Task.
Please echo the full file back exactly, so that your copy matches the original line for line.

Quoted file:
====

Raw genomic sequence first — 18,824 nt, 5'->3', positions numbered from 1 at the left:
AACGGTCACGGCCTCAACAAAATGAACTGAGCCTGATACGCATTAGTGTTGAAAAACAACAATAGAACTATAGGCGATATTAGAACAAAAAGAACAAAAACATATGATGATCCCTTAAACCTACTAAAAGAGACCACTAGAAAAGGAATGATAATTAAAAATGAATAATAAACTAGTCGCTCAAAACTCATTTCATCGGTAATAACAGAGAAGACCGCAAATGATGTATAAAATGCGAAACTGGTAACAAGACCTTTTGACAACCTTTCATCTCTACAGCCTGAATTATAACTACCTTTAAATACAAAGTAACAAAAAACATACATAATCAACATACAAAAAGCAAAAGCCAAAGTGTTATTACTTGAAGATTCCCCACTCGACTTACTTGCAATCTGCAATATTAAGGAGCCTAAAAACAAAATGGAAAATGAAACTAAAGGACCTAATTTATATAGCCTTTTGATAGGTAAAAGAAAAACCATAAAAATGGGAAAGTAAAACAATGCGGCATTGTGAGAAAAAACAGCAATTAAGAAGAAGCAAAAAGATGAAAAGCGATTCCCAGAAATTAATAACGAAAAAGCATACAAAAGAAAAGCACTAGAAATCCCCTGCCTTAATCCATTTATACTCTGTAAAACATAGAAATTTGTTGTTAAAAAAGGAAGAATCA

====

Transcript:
Raw genomic sequence first — 18,824 nt, 5'->3', positions numbered from 1 at the left:
AACGGTCACGGCCTCAACAAAATGAACTGAGCCTGATACGCATTAGTGTTGAAAAACAACAATAGAACTATAGGCGATATTAGAACAAAAAGAACAAAAACATATGATGATCCCTTAAACCTACTAAAAGAGACCACTAGAAAAGGAATGATAATTAAAAATGAATAATAAACTAGTCGCTCAAAACTCATTTCATCGGTAATAACAGAGAAGACCGCAAATGATGTATAAAATGCGAAACTGGTAACAAGACCTTTTGACAACCTTTCATCTCTACAGCCTGAATTATAACTACCTTTAAATACAAAGTAACAAAAAACATACATAATCAACATACAAAAAGCAAAAGCCAAAGTGTTATTACTTGAAGATTCCCCACTCGACTTACTTGCAATCTGCAATATTAAGGAGCCTAAAAACAAAATGGAAAATGAAACTAAAGGACCTAATTTATATAGCCTTTTGATAGGTAAAAGAAAAACCATAAAAATGGGAAAGTAAAACAATGCGGCATTGTGAGAAAAAACAGCAATTAAGAAGAAGCAAAAAGATGAAAAGCGATTCCCAGAAATTAATAACGAAAAAGCATACAAAAGAAAAGCACTAGAAATCCCCTGCCTTAATCCATTTATACTCTGTAAAACATAGAAATTTGTTGTTAAAAAAGGAAGAATCA